6. The Rainbow pride in Košice

The Rainbow Pride took place on 26 September with the slogan “The Rainbow Connects Us” in Košice. About 200 participants, mainly young people, attended the march, which took place in the same town as the Christian National March for Life organized only two years before. A group of opponents was awaiting the protest, but the event passed off without incidents. The parade’s aim was to show support for the rights of the lesbian, gay, bisexual, transgender and intersexual (LGBTI) community and make them more visible to the public.

  • August

1. Slovakia opens to Christian refugees only

On 20 August, the government of the Slovak Republic declared it will take in struggling migrants from Syria and other countries under the European Union scheme to share the burden of 40,000 new arrivals to the continent, but stipulated it will only be taking Christians, and not Muslims.

  • July

1. Proposition of new Bank Holiday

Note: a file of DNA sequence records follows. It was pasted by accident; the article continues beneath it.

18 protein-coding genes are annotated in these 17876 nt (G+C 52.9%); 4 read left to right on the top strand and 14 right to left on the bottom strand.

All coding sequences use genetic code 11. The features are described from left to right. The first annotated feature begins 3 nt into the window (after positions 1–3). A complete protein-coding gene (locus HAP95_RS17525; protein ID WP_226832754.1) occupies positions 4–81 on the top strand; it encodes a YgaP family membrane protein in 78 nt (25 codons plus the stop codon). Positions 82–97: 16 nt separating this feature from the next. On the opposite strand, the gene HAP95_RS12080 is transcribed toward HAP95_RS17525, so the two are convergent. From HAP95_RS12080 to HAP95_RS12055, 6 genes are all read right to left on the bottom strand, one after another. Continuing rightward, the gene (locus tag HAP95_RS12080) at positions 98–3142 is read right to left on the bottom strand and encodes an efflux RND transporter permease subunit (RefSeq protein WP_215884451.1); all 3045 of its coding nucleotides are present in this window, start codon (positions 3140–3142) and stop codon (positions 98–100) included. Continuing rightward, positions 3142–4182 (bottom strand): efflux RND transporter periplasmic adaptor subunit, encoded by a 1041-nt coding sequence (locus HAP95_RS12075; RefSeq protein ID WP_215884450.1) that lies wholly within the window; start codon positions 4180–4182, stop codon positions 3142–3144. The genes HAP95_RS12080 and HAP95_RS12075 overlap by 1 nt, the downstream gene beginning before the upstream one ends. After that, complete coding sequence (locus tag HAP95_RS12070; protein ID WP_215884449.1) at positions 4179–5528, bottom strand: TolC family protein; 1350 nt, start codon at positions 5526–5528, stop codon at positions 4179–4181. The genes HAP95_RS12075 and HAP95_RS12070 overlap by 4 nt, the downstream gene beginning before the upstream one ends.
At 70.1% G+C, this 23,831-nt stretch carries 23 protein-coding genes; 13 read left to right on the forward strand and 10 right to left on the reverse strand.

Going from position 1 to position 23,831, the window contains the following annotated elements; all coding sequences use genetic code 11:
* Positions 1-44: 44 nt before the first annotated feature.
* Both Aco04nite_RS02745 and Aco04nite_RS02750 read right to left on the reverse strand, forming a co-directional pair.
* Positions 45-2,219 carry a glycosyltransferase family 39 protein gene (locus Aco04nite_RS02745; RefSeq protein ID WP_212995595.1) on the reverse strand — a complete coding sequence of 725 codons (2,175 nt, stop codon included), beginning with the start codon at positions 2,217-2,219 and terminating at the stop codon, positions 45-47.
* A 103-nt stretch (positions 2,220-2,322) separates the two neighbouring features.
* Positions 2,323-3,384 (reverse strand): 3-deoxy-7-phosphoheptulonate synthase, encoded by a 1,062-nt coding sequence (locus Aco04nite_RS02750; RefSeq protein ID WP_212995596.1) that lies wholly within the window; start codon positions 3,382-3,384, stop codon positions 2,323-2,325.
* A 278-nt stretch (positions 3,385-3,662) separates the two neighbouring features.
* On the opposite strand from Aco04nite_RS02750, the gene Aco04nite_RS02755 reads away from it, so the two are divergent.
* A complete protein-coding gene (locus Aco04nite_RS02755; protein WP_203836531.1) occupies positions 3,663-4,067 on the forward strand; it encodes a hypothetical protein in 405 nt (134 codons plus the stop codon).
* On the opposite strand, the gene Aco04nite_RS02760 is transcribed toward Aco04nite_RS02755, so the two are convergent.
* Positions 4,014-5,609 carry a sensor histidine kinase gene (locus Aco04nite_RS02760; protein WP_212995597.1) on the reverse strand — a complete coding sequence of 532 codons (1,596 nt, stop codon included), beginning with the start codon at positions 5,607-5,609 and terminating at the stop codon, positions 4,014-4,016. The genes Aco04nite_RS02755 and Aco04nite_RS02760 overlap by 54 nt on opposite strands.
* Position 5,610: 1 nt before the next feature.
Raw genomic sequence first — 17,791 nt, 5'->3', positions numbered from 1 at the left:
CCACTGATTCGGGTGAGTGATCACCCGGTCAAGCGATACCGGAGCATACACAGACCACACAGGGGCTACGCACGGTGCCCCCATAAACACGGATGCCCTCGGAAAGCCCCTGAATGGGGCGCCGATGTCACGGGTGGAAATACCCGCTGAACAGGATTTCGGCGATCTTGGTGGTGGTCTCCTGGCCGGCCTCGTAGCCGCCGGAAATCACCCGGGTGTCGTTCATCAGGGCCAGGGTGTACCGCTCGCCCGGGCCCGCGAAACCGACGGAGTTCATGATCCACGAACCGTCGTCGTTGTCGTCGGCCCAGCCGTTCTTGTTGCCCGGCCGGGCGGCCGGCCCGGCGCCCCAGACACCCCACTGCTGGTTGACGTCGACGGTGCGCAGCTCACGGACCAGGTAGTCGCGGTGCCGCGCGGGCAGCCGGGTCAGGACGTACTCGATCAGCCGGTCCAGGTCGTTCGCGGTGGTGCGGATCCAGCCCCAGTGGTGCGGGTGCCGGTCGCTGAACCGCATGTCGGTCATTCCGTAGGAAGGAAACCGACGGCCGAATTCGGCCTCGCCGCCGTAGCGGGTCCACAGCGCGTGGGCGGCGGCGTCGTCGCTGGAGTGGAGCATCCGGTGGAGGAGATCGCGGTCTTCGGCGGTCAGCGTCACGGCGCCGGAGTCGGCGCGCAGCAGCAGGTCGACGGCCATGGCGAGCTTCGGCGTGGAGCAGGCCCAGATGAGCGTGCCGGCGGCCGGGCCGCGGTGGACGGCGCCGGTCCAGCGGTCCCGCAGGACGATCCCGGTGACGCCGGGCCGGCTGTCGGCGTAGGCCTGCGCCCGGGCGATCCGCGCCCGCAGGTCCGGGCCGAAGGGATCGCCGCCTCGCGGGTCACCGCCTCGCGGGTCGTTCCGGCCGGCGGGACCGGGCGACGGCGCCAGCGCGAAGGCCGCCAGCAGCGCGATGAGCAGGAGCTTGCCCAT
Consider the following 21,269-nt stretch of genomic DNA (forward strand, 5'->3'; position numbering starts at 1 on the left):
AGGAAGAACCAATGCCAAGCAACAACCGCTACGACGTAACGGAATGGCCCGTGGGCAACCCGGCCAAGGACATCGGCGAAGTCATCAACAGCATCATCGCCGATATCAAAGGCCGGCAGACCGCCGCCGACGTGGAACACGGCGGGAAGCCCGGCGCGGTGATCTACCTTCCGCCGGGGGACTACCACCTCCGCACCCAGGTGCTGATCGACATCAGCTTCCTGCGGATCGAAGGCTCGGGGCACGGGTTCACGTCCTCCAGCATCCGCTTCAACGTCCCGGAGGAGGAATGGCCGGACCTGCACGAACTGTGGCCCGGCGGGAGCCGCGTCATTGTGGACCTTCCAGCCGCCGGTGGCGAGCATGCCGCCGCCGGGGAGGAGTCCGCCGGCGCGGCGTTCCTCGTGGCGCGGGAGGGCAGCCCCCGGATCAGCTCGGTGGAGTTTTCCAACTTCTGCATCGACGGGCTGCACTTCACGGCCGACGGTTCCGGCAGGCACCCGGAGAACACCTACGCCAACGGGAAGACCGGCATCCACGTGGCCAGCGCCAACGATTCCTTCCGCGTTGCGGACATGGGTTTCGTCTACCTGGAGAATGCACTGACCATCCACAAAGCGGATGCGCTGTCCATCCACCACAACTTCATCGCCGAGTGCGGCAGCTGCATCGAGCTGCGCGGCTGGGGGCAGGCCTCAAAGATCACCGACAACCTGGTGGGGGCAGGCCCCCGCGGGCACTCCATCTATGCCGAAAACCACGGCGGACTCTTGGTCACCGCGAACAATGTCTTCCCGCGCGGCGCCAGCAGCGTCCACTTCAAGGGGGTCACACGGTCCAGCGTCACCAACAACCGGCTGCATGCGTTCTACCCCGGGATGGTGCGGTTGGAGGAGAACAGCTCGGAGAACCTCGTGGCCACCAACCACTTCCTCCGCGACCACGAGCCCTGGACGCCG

Deputies in Parliament Ľudovít Kaník of the Slovak Democratic and Christian Union (SDKÚ) and Peter Osuský of Freedom and Solidarity (SaS) proposed an amendment to an act on commemorative days. According to their proposition the now commemorative day marking the creation of Czechoslovakia on 28 October (1918) should have been turned into a bank holiday paying tribute to Milan Rastislav Štefánik, a Slovak who played an important role in the creation of a joint state of Czechs and Slovaks in 1918. The new bank holiday was to be called ‘Day of Tribute to the Work of Milan Rastislav Štefánik – the Founding of Czechoslovakia’. The deputies did not want to increase the number of bank holidays, but only to relegate The Constitution Day celebrated on 1 September to a mere commemorative day, thereby making it a working day. This proposition was not accepted by the Parliament.